What is “Low Cost Housing”?
Low-cost housing in Malaysia is also seen as a mandatory section of housing development. Any housing developers must provide 30% of their total housing development for low-cost housing since 1982.
All buyers intended to purchase low cost housing in Malaysia is required to register in the Computerized Open Registration System (ORS) introduced by the government since 1997 to check the eligibility. This not only applied to the government projects but also houses built by the private housing developers.
In this programme, low cost housing is a ceiling price of RM25,000 per unit regardless of projects location. It was targeted for people with household income less than RM750 per month. Three ideological justifications were officially given by government as follows:-
a) Government recognition that the private sector housing industry has attained maturity and that it has the efficiency, capability and capacity to be dominant producers of adequate and affordable homes for the community.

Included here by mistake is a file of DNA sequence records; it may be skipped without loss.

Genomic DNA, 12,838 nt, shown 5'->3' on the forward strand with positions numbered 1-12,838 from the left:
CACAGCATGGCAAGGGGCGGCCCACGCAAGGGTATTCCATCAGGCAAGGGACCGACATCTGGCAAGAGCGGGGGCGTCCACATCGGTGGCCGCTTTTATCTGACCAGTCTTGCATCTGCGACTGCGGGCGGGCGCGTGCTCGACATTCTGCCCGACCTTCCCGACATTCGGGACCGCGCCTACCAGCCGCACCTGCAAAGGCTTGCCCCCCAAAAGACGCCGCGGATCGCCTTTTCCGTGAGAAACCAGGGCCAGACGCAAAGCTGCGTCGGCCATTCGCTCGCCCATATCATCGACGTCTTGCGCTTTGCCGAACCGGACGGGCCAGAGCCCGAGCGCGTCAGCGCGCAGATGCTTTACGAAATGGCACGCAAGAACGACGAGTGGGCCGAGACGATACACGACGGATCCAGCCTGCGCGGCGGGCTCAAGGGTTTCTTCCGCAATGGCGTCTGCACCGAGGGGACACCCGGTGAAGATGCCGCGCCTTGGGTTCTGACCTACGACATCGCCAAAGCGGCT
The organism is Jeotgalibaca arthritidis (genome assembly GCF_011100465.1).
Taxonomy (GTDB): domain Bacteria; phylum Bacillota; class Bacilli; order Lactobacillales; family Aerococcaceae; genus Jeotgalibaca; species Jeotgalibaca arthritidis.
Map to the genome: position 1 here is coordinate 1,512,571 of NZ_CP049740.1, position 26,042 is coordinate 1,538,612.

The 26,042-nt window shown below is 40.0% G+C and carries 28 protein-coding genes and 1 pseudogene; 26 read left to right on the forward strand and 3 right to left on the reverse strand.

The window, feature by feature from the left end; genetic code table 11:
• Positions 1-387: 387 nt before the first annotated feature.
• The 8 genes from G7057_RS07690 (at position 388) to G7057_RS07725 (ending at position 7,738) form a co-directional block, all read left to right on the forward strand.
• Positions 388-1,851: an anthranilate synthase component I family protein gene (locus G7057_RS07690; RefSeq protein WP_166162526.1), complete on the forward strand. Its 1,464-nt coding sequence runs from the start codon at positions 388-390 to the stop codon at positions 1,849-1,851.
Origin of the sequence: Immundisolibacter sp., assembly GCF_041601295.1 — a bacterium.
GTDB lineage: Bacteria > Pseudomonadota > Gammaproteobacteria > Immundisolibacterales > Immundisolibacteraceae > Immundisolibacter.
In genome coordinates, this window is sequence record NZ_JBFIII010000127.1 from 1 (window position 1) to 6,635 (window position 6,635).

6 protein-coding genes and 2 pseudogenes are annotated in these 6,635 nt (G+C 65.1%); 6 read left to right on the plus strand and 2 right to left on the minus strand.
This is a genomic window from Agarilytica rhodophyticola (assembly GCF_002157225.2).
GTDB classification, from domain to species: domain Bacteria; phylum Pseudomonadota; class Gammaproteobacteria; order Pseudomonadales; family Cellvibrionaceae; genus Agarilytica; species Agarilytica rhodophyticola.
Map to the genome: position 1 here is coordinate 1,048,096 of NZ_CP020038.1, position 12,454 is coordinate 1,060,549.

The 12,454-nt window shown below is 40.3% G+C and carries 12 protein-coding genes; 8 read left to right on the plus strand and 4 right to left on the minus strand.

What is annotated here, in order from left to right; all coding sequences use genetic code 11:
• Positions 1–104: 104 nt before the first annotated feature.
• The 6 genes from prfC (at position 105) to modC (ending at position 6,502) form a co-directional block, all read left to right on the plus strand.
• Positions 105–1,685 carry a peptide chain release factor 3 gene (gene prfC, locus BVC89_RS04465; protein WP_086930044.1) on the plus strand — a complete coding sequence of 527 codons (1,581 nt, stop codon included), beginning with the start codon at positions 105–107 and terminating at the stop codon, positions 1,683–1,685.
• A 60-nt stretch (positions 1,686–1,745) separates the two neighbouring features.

b) To achieve economic of scale, the private sector should be able to come up with more innovative designs and technologies.
c) Private sector participation would allay any accusation of the government posing unfair competition through its own involvement in housing.
In June 1998, the federal government introduced the new policy for low cost housing. This revision was based on the study conducted by the Ministry of Housing and Local Government Malaysia in 1998 after considering the increased construction and land cost. The guideline also includes regulation to stop low cost house buyers from selling the house within 10 years after purchase. Nevertheless, the 30% low cost houses quota in every housing development projects still remained.
Within 35 years period (1971 to 2005) a total of 1,047,861 units of low cost house were built by public and private sectors in Malaysia. Nevertheless, the figure only represents 55% from the total target. Thus, the achievement of public and private sector in low income housing provision in Malaysia still not satisfactory despite numerous programs initiated by government and regulations imposed to private sector to build low cost houses.
LOW INCOME HOUSING PROVISION IN MALAYSIA: THE ROLE OF STATE AND MARKET By Syafiee Shuid available at